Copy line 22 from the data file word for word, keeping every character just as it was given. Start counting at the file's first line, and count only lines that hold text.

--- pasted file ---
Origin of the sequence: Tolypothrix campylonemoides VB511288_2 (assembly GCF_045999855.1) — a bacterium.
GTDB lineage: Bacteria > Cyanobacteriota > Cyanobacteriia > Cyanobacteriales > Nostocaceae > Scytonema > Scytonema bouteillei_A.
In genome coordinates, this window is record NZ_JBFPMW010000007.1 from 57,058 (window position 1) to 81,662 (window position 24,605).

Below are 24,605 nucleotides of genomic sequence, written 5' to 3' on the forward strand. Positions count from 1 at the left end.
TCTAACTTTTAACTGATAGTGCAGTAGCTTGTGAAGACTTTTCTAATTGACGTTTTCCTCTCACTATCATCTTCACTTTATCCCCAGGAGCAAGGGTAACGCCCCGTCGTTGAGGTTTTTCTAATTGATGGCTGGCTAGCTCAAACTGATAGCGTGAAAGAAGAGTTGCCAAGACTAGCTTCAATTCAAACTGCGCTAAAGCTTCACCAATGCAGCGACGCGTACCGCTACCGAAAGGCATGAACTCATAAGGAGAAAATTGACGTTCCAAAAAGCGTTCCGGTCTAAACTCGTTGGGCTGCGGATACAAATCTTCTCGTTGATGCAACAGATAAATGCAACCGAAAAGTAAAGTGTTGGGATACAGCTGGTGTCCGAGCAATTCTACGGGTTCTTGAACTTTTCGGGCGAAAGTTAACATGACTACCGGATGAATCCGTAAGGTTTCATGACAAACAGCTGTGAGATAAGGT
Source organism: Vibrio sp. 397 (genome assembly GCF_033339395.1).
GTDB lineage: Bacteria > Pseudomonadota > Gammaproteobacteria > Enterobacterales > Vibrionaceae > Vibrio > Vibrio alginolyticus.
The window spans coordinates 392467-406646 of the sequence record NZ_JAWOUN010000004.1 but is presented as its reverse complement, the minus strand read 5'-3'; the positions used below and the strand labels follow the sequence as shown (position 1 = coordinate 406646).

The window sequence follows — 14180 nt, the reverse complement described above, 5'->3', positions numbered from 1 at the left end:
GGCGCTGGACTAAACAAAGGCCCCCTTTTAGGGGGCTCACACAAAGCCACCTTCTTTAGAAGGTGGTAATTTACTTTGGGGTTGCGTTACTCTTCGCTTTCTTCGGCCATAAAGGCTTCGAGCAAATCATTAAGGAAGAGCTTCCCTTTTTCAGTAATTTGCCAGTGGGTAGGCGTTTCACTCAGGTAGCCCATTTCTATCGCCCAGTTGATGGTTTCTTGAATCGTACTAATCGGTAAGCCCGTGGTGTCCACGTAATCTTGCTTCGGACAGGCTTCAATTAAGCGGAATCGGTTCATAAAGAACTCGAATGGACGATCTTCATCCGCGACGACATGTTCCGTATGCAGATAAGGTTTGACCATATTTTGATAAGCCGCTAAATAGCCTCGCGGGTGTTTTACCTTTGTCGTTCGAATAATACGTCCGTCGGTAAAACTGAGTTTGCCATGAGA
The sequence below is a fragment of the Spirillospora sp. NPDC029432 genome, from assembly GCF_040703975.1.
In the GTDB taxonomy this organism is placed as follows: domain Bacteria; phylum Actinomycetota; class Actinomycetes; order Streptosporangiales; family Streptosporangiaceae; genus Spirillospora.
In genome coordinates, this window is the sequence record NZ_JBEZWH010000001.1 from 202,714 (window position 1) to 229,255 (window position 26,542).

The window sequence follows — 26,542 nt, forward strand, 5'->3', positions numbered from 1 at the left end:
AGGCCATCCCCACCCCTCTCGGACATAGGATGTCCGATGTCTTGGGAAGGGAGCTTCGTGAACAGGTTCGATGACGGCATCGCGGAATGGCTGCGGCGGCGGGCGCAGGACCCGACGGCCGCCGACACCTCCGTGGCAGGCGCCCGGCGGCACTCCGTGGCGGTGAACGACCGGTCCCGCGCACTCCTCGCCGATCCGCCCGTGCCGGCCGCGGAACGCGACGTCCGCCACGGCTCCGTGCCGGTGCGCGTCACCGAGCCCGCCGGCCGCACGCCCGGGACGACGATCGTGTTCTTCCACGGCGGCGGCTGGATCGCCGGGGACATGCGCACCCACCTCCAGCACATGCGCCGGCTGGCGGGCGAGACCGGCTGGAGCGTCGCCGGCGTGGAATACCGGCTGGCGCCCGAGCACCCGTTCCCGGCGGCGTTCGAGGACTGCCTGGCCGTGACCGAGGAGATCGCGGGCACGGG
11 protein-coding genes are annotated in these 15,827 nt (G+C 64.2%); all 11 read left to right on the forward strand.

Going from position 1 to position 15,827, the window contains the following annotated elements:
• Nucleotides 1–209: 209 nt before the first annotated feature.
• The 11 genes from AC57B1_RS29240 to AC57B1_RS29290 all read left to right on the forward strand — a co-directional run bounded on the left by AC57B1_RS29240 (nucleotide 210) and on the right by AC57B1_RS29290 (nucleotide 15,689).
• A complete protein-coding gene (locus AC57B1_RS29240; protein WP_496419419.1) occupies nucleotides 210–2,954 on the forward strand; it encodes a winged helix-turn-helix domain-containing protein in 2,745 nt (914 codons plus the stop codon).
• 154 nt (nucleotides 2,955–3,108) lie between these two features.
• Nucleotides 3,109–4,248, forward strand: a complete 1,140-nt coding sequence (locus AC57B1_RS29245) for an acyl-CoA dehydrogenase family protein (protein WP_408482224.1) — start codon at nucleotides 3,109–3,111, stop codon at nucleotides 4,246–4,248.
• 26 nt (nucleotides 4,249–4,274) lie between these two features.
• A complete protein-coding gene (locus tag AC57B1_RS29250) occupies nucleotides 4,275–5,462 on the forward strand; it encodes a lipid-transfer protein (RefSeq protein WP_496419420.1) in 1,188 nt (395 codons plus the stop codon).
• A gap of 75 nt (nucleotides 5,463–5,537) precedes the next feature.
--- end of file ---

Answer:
• Nucleotides 3,109–4,248, forward strand: a complete 1,140-nt coding sequence (locus AC57B1_RS29245) for an acyl-CoA dehydrogenase family protein (protein WP_408482224.1) — start codon at nucleotides 3,109–3,111, stop codon at nucleotides 4,246–4,248.